Unfortunately, we all know the reality that a catastrophic accident or medical crisis resulting in a person permanently unconscious could happen at any time.
You will need a Durable Power of Attorney where you name the person who will act under authority given by you to manage your affairs and finances. Whoever you designate as your Agent will have the various rights and powers set out in the power of attorney. Simply, they act as if they are you, when making decisions under a Power of Attorney.
However, a separate Medical Power of Attorney will be required for another person to be appointed as your health care agent and make medical decisions on your behalf when you are not able to make your own decisions. Also, a Physicians Directive or Advance Directive is a document that tells the doctor or hospital your wishes about the type of medical care that you want to receive if you become incapable of making treatment decisions for yourself. You can request that health care providers administer or withdraw life sustaining treatment, meaning that you have decided to be put on life support or not, so that you can make the decision before hand and not leave some decision to pull the plug as a burden on your loved ones. These can cover late stages of terminal illness or states of unconsciousness where you are not expected to ever recover.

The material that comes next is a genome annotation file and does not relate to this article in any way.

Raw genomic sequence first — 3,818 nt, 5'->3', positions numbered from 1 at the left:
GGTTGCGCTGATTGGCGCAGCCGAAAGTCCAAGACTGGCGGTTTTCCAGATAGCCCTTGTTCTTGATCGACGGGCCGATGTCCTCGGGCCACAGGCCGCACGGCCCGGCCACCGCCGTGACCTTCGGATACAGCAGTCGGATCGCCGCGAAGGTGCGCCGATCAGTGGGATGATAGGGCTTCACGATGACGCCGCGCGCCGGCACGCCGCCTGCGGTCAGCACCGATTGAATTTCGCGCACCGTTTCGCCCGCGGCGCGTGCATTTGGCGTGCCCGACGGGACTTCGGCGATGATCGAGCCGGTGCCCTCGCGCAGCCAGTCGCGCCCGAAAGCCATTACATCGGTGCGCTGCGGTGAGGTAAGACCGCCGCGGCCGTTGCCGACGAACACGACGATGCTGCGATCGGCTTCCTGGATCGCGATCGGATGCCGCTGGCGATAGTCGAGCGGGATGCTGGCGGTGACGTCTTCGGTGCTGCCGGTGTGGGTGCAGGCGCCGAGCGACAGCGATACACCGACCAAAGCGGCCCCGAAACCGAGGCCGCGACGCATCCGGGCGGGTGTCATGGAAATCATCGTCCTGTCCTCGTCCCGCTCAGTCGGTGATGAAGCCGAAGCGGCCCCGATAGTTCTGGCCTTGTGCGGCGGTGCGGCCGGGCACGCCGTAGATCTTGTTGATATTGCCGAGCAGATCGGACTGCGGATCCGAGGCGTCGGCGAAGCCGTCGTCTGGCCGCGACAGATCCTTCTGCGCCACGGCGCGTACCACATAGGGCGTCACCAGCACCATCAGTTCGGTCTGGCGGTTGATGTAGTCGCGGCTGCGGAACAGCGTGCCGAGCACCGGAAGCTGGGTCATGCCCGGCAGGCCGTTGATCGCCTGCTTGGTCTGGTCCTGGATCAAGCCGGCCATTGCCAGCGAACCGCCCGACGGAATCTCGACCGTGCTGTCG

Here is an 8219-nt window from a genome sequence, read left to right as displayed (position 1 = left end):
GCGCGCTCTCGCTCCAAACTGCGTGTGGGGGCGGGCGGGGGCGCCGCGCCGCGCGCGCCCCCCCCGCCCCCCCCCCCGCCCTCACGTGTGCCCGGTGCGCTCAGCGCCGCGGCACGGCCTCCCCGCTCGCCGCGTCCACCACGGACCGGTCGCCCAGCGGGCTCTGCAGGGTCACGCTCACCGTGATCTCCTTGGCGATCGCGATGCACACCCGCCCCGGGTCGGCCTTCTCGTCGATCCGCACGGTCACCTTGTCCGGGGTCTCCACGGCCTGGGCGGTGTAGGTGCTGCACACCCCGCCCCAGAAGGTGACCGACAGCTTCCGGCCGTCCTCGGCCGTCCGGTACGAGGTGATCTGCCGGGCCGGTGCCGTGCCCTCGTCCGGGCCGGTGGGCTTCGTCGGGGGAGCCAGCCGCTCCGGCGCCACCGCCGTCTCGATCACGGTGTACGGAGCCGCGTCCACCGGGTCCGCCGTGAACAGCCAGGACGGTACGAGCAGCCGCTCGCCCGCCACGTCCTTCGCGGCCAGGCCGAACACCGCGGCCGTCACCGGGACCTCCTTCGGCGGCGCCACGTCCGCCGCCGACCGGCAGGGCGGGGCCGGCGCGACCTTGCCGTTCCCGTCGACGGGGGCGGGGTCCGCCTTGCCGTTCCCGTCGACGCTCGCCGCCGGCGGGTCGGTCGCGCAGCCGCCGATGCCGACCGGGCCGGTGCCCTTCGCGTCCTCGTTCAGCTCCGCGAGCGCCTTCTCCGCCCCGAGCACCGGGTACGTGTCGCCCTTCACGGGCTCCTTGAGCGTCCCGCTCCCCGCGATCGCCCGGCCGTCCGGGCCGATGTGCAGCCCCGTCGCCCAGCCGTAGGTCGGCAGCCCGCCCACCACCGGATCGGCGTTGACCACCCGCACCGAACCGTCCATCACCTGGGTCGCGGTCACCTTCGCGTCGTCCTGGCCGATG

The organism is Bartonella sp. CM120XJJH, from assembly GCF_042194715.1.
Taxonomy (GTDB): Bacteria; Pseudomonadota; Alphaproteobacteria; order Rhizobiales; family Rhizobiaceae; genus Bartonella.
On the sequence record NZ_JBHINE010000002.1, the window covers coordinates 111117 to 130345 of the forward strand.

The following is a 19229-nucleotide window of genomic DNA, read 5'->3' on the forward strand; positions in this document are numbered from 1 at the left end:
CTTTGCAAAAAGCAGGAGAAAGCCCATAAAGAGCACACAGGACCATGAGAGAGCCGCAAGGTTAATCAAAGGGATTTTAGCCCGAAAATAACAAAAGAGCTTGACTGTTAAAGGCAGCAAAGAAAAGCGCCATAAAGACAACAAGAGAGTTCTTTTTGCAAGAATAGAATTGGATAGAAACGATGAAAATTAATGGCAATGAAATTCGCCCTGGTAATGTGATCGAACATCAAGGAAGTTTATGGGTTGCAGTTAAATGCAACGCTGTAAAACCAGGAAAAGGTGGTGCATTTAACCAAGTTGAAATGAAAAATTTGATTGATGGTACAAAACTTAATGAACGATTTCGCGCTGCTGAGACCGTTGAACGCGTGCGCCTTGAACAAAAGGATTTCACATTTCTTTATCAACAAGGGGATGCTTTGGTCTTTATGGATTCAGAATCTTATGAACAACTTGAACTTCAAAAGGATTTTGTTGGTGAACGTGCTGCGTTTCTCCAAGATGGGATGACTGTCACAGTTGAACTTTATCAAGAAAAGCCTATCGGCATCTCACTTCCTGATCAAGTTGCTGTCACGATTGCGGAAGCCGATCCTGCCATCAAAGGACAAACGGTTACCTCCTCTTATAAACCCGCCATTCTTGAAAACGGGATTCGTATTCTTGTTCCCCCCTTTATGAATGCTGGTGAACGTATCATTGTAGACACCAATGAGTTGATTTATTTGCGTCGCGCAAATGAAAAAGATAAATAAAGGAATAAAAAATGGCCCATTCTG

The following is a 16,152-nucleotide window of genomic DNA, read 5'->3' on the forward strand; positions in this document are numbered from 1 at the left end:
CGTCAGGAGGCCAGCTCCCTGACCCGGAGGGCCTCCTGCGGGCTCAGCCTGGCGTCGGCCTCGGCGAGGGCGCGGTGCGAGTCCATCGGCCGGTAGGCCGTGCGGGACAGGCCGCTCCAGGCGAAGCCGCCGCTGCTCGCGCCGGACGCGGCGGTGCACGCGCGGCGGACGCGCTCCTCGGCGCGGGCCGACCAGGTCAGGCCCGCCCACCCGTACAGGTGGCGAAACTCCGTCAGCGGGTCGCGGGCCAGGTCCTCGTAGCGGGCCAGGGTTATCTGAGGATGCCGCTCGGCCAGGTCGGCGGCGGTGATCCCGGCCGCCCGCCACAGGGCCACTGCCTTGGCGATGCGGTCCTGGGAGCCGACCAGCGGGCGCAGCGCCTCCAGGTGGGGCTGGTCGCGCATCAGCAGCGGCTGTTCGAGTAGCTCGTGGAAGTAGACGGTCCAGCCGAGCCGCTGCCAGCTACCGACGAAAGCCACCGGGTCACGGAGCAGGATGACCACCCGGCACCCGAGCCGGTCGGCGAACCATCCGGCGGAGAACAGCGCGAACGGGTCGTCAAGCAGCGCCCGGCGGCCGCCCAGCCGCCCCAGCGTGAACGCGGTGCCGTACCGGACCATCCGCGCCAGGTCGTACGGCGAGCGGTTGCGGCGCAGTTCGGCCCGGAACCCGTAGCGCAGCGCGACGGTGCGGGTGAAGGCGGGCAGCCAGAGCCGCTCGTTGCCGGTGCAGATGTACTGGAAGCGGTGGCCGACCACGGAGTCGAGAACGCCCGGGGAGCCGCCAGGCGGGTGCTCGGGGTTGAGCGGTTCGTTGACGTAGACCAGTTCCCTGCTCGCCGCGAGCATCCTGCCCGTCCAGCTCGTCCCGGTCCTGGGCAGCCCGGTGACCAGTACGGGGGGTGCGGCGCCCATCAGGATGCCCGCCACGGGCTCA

Every adult really needs to put these documents in place, as these are not just for elderly or sick people.
Call Jason S. English Law, PLLC and get a plan for you and your family's future.
Estate Planning FAQ's
I am thinking about an Estate Plan, Do I need both a Will and a Trust?
A will is recommended for anyone who has a spouse, children, or property. For some individuals, a trust may also be helpful in ensuring that their assets are handled and distributed according to their wishes. To learn more about what situations are best for a will or a trust, please click here.
If I already have an Estate Plan, do I really need to update it when I move to the state of Texas?
Texas law contains a number of provisions for simplifying the execution of a will that you may wish to take into consideration. In addition, you may wish to consider completing state-specific forms for such documents as powers of attorney. To learn more about the need to update your Estate Plan after moving to Texas, click here to learn more.
If I have been living with my partner for more than a decade, will Texas consider us married under common law for estate planning purposes?